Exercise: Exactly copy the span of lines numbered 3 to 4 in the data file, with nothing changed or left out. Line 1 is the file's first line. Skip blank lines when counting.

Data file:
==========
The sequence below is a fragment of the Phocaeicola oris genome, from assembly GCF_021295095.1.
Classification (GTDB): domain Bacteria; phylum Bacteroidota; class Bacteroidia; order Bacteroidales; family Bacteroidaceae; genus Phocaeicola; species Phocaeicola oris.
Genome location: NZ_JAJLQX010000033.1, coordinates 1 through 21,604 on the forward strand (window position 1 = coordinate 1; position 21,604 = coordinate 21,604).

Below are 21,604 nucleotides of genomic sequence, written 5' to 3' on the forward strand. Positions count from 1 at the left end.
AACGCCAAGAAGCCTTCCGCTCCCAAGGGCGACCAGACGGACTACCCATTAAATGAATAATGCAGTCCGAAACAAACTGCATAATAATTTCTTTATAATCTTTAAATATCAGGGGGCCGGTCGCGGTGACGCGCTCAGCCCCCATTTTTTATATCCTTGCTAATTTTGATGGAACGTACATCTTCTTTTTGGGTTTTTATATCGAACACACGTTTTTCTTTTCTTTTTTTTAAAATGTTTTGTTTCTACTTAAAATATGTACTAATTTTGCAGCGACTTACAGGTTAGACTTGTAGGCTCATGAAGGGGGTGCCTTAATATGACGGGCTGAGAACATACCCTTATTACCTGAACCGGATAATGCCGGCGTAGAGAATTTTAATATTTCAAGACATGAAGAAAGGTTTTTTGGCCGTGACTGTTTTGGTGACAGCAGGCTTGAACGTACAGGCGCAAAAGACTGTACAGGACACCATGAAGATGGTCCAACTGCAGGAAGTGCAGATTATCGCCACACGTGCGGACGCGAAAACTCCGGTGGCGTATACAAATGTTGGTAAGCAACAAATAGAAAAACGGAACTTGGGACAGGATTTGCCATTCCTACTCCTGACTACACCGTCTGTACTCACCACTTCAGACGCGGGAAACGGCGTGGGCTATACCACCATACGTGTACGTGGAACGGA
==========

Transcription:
Genome location: NZ_JAJLQX010000033.1, coordinates 1 through 21,604 on the forward strand (window position 1 = coordinate 1; position 21,604 = coordinate 21,604).

Below are 21,604 nucleotides of genomic sequence, written 5' to 3' on the forward strand. Positions count from 1 at the left end.